The bill would create a Wisconsin Student Loan Refinancing Authority, and the organization would design a system to buy federal and private loans for refinancing. The bill also would allow people to deduct student loan payments from their income taxes.
However, the pair of Democrats sponsoring the bill – Rep. Cory Mason, Racine and Sen. Dave Hansen, Green Bay – face an uphill battle in getting it passed through Wisconsin’s Republican-dominated legislature. A similar version of the bill has already failed twice. Last session, the idea failed to pass the Assembly, and last week, a proposal was voted down on a party-line vote in the Joint Finance Committee.
Wisconsin Governor Scott Walker has also panned the idea, saying another layer of government bureaucracy is not a solution. Instead, he said he would like to see people turn to the state’s private financial institutions for help with refinancing.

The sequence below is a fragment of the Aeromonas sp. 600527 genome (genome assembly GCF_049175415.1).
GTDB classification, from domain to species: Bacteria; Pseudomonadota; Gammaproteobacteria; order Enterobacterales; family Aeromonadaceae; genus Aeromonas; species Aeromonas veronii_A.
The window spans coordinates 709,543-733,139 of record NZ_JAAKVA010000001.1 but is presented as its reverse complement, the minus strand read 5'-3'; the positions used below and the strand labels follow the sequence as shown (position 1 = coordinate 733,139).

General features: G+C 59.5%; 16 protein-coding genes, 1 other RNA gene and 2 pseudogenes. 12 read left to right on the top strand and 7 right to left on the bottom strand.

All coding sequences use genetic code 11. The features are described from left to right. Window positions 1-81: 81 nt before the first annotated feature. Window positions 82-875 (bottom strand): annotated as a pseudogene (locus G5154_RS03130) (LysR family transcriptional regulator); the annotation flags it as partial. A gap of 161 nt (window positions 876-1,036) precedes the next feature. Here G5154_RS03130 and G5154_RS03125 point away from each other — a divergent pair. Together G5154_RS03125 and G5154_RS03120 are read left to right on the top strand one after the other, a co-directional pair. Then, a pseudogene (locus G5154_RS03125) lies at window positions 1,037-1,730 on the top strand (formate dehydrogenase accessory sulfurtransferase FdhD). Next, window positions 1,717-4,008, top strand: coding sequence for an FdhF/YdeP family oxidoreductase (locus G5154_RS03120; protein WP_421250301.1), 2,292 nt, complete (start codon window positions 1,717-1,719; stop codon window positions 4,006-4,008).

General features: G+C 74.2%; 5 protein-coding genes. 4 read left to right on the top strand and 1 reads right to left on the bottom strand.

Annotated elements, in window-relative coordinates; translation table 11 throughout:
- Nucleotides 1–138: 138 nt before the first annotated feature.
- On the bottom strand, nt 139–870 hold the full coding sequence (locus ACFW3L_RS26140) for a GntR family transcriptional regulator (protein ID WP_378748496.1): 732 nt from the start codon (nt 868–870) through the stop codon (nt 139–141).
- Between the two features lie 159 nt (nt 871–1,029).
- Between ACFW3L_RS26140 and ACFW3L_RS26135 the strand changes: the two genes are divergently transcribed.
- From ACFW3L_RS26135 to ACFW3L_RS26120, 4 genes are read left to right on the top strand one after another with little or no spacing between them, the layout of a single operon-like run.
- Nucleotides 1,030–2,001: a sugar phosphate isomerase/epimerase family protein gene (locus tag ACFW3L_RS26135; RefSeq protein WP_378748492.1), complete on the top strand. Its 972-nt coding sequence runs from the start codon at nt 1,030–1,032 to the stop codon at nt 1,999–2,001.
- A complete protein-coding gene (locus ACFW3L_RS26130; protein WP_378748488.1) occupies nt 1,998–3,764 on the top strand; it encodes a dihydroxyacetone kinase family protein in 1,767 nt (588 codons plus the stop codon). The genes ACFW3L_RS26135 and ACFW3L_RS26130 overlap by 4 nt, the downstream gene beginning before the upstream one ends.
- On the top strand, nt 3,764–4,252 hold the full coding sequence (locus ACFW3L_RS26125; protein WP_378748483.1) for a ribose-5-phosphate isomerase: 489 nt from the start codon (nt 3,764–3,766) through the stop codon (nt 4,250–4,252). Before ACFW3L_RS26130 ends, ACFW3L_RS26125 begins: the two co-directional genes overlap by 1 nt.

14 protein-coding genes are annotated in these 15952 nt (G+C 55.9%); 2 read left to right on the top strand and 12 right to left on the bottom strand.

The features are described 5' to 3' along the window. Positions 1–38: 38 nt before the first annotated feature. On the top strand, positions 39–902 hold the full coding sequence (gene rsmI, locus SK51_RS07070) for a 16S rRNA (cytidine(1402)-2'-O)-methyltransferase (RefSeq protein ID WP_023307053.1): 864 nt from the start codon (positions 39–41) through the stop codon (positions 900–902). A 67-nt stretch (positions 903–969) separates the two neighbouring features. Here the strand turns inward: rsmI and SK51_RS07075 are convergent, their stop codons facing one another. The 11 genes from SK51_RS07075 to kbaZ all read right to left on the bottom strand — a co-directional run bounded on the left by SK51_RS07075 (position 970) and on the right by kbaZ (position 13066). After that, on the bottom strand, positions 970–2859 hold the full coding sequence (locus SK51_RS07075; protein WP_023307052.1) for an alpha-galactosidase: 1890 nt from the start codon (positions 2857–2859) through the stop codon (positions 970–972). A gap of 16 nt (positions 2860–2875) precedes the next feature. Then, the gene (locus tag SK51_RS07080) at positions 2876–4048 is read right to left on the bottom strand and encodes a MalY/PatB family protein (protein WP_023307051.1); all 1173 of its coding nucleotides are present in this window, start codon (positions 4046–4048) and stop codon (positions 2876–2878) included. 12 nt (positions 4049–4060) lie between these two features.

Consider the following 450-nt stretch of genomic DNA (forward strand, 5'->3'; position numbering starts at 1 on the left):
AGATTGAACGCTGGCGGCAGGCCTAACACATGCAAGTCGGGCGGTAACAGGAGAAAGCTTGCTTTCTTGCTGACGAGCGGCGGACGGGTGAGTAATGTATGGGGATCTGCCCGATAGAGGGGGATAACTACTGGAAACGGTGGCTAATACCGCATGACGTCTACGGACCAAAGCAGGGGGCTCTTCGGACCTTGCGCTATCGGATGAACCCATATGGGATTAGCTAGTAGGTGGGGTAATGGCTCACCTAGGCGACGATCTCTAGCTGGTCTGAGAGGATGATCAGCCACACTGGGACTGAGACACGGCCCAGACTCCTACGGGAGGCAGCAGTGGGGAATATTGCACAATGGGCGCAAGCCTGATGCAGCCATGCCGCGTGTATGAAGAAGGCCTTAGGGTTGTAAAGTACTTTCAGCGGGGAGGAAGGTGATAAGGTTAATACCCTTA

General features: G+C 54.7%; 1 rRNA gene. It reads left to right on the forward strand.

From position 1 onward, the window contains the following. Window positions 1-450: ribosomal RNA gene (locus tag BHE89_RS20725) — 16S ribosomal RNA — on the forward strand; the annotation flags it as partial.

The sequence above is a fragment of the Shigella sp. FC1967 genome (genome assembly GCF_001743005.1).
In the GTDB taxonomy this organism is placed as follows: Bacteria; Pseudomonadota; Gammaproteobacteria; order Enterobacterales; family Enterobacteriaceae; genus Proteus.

Mason and Hansen, though, said they believe they can get bipartisan support for some version of the bill. Rep. Dean Knudson, R-Hudson, indicated Republican lawmakers could get behind the income-tax deduction.
Since the last session, Wisconsin has seen the number of people with student loans swell to 815,000 from 753,000, with the average debt for those with a bachelor’s degree climbing to roughly $29,000.
And, it is not just a problem among recent graduates. Scot Ross, executive director of the public policy group One Wisconsin Now, noted 15 percent of student debt is held by people who are more than 50 years old. In 2014, he said 155,000 seniors had their Social Security payments garnished because of student loans.
Author: Andrew Rombach
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